I should note when I count rushers I will put "4.5" for an LB who comes in spy, and "4.9" if both LBs are coming down and making contact with OL, even if they're not fully rushing the passer. That's why there's a discrepancy between the graph, which shows full rushers, and the averages, which includes blitzy linebackers. Michigan State and Wisconsin have the same aggressiveness against the run with their fronts, but MSU's pressures are going to feel a lot more like Northwestern's.
Middle linebacker Joe Bachie emerged last year as the latest centerpiece of a defense that's designed to make life hard on the middle men in order to concentrate firepower outside. Bachie was a little more protected last year and wracked up every kind of stat. This year he's being asked to deal with a full Bullough load, and MSU's #1 rush defense is a testament to how well he's handling his role. A play like this doesn't do anything for his stats:
#35 the linebacker between the hashes
At no point does Bachie leave his lane, overpursue, or give the tight end an opportunity to do anything about him. Making Sanders bend is enough. The rare times he's given a simple read he can still end a game by himself.
#35 the middle linebacker
He's been able to play a little bit more on the edge because the Star is a full-fledged star now. Andrew Dowell has cleared up the coverage issues that plagued his early career and that has made him all the more effective as a blitzer. Pro Football Focus named him one of their all-B1G linebackers, along with Bush (duh) and a Minnesota OLB/DE they shoehorned into an LB spot because there are so many Edge guys in the conference this year. They focused on his backfield work.
Andrew Dowell, Michigan State
Week 7 overall grade: 80.0
Much like his counterparts here, Dowell has had a strong start to the season in coverage and when rushing the passer. On just 18 pass-rush snaps, he’s been able to record six pressures and he’s limited receivers in his coverage to just 4.1 yards after the catch per reception allowed.
Often he's the guy, after Bachie and co. have done the corralling, to make sure when contact occurs it doesn't go further.
#5 the linebacker splitting the hashes
And while I might have some words about The Gaz left, I can see what PFF is seeing about Kenny Willekes as an edge defender. Here he is playing both sides of a Power Read:
#48 the DE on the bottom
The tackles are both excellent. Raekwan Williams was the lone bright spot of 2016 and has now reached most of his ceiling as an unblockable freak messing up everything you want to do in the middle. He doesn't get a lot of penetration, and he's not an immobile planet. He's perfect for zone defense because he just won't leave his gap and won't let you have any space in your next one. If you double him now you've got two mostly useless guys sliding across the formation:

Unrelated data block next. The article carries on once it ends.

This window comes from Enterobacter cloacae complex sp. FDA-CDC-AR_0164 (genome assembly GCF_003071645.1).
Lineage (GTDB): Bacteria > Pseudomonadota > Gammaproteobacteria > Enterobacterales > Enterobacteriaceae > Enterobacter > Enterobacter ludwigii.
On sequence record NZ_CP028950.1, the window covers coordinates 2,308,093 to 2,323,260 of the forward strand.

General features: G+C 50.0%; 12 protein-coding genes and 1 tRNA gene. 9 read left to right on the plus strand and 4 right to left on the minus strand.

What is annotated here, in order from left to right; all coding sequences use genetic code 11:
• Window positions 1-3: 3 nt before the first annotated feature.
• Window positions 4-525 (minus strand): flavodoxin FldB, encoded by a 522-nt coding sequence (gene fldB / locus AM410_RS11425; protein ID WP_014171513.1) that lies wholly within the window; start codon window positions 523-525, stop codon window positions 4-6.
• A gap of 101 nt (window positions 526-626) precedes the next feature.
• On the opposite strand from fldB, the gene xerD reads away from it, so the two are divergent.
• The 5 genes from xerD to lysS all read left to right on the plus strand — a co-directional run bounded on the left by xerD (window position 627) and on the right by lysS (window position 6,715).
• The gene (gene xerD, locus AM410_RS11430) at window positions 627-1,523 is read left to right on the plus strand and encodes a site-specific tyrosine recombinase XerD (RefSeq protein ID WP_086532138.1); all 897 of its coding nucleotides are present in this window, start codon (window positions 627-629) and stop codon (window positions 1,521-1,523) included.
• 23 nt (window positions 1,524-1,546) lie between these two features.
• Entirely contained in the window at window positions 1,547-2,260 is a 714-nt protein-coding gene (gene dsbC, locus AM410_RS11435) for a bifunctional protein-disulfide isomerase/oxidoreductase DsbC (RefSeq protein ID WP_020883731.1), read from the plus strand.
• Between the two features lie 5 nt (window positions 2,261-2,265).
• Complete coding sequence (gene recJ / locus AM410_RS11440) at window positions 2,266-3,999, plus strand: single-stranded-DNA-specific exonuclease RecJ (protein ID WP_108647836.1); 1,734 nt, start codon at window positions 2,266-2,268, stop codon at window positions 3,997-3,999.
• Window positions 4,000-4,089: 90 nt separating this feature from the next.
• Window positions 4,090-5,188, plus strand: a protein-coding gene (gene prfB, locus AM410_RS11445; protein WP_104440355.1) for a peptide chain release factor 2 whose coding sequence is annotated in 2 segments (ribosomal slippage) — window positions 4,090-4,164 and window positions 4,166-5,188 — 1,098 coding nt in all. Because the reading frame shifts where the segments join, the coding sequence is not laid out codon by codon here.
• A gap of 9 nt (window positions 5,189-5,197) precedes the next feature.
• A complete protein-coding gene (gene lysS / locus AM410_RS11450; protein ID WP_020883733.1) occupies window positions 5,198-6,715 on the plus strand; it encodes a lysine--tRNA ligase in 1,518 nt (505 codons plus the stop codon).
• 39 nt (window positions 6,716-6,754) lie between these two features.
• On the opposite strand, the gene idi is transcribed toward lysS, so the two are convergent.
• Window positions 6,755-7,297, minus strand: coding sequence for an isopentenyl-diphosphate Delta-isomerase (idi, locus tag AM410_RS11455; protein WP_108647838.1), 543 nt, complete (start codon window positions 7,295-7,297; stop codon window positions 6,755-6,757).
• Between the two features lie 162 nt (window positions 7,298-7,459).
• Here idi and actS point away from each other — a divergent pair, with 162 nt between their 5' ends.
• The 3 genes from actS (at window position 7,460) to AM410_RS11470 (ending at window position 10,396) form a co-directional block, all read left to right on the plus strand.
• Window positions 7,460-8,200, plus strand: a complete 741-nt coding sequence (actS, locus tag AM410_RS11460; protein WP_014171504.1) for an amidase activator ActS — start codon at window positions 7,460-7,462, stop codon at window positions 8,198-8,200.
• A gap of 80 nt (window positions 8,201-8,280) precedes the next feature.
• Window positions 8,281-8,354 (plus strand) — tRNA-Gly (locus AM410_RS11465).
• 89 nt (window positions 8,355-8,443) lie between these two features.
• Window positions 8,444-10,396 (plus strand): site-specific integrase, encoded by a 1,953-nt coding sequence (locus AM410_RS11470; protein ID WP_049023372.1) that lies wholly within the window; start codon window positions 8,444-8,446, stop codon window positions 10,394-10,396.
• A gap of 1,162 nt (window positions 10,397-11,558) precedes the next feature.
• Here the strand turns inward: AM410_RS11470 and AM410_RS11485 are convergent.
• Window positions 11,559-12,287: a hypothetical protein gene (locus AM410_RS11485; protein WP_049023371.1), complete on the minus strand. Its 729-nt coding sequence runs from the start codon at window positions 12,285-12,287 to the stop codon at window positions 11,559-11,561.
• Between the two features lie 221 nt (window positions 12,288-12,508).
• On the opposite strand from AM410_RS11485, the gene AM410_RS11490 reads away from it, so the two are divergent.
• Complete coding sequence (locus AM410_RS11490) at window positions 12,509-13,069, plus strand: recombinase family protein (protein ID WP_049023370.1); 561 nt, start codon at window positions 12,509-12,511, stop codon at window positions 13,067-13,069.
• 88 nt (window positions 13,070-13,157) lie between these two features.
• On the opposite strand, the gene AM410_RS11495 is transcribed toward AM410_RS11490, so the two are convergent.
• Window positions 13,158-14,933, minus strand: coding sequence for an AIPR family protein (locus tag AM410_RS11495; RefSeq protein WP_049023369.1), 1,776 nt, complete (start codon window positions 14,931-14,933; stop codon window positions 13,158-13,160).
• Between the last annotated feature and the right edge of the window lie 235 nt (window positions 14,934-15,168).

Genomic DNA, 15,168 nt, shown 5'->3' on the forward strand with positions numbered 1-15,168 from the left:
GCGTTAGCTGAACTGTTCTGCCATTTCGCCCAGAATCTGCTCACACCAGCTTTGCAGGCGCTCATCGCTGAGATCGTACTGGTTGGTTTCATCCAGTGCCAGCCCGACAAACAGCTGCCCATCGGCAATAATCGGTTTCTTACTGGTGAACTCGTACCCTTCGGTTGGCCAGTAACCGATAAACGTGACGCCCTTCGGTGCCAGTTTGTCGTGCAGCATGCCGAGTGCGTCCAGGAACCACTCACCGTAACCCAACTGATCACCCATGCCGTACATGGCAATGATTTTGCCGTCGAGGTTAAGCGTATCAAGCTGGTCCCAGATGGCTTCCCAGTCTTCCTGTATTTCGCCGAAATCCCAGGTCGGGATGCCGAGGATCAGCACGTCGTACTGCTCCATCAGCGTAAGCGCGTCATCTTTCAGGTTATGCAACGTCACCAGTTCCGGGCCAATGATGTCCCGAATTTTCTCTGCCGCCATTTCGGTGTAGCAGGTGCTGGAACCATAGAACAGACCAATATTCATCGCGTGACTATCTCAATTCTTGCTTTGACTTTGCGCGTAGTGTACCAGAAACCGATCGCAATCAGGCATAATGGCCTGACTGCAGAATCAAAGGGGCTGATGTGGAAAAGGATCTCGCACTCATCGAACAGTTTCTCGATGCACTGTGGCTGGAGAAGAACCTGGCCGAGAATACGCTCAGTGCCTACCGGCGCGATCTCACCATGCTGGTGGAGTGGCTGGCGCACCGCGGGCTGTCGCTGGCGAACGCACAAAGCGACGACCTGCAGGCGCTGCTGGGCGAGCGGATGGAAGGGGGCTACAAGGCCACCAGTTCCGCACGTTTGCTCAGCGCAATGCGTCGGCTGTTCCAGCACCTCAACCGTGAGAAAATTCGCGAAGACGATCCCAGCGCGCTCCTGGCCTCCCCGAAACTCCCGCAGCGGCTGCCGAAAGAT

#99 the second guy down on the D-line
I forgot to capture a Mike Panasiuk clip so here are my notes on him from this game:
- Panasiuk+3 both sides, squeezes gap forces cut into himself. Great play.
- Panasiuk+2 shoots inside OT and gets TFL himself
- Panasiuk+2 again inside OT, held (h) gets Sanders off balance tho. A.Dowell+ was there if no stumble
We've been here before, haven't we?
We have. Did you clip a Double-A Gap Blitz?
I knew you'd ask
They ran it twice. PSU picked it up and attacked the flats.
Ah, like old times. Anything new to add, or is this exactly the same team—plus a year, minus a linebacker—we saw last year?
Yeah I wanted to discuss Willis, and this play in particular:
This is a bust. You can see Bachie waving his arm before going to the frontside gap so that #28 (Jon Reschke, who didn't last long in this game) knows he's got to fill the abandoned gap. But Reschke is still on his first job: preventing a quick seam and a good route from that tight end. That tight end has Khari Willis over him too, and in the past Michigan State has trusted their safeties to just handle this with minimal buzzing from the linebackers. This example is an extreme but they're protecting Willis in coverage more than they have in the past, and that is opening up tight end outs and—on occasion—gaps up the middle when Bachie's responsibilities stretch him too far.
The reason they're doing so is also clear in that clip: Willis is not fast. He's not even Kovacs. He knows his game, and he doesn't miss on tackling, and that makes him very valuable to this defense.
But the help in coverage he's getting is pulling guys away from other jobs. CB Justin Layne (#2) is usually on the same side as Willis, and might have earned a dangerman tag for his tackling, but I counted five instances in this game of 1st down grade passes underneath him as he bailed too deep. After compiling things I wondered if that was really on Layne, or was he back there because of Willis?
Don't take Penn State coaching decisions as gospel, but they tended to run a lot of plays at him. Most got shut down as the system churned those into tosses to the flat, and with State leaving all of its defenders facing the play on 80% of downs, anything going outside is asking to dodge a cavalry regiment. McSorley was way out of sorts in this game—MSU didn't make him trip himself on 4th and 4 when a lane for the first down opened. And history suggests that going over the top of MSU's pass defense is just asking to be added to the file of missed receivers.
But somebody's got to be the regression to the mean. Maybe it'll be you.